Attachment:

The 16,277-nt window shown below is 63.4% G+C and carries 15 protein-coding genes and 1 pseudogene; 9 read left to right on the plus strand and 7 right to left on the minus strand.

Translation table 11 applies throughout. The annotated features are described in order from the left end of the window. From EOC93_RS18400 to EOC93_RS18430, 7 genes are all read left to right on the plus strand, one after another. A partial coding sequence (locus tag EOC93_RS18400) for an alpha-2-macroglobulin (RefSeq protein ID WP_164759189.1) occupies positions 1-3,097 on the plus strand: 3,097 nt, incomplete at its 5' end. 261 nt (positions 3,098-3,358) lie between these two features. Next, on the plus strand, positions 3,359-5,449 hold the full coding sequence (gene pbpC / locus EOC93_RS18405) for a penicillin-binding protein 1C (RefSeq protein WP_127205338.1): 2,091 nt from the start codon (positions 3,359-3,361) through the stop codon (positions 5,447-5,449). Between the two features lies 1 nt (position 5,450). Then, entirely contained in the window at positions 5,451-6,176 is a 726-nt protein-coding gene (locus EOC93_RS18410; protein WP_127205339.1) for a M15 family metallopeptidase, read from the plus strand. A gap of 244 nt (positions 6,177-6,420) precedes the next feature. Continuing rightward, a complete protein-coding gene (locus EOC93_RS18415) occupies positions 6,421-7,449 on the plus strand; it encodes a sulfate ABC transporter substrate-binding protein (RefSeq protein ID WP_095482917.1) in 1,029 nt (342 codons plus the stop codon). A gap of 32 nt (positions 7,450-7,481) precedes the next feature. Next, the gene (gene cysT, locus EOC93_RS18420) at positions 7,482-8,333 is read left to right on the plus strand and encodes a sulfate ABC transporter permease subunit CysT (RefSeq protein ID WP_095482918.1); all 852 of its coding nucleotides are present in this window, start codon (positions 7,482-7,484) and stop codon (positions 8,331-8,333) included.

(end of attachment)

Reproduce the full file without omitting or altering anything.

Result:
The 16,277-nt window shown below is 63.4% G+C and carries 15 protein-coding genes and 1 pseudogene; 9 read left to right on the plus strand and 7 right to left on the minus strand.

Translation table 11 applies throughout. The annotated features are described in order from the left end of the window. From EOC93_RS18400 to EOC93_RS18430, 7 genes are all read left to right on the plus strand, one after another. A partial coding sequence (locus tag EOC93_RS18400) for an alpha-2-macroglobulin (RefSeq protein ID WP_164759189.1) occupies positions 1-3,097 on the plus strand: 3,097 nt, incomplete at its 5' end. 261 nt (positions 3,098-3,358) lie between these two features. Next, on the plus strand, positions 3,359-5,449 hold the full coding sequence (gene pbpC / locus EOC93_RS18405) for a penicillin-binding protein 1C (RefSeq protein WP_127205338.1): 2,091 nt from the start codon (positions 3,359-3,361) through the stop codon (positions 5,447-5,449). Between the two features lies 1 nt (position 5,450). Then, entirely contained in the window at positions 5,451-6,176 is a 726-nt protein-coding gene (locus EOC93_RS18410; protein WP_127205339.1) for a M15 family metallopeptidase, read from the plus strand. A gap of 244 nt (positions 6,177-6,420) precedes the next feature. Continuing rightward, a complete protein-coding gene (locus EOC93_RS18415) occupies positions 6,421-7,449 on the plus strand; it encodes a sulfate ABC transporter substrate-binding protein (RefSeq protein ID WP_095482917.1) in 1,029 nt (342 codons plus the stop codon). A gap of 32 nt (positions 7,450-7,481) precedes the next feature. Next, the gene (gene cysT, locus EOC93_RS18420) at positions 7,482-8,333 is read left to right on the plus strand and encodes a sulfate ABC transporter permease subunit CysT (RefSeq protein ID WP_095482918.1); all 852 of its coding nucleotides are present in this window, start codon (positions 7,482-7,484) and stop codon (positions 8,331-8,333) included.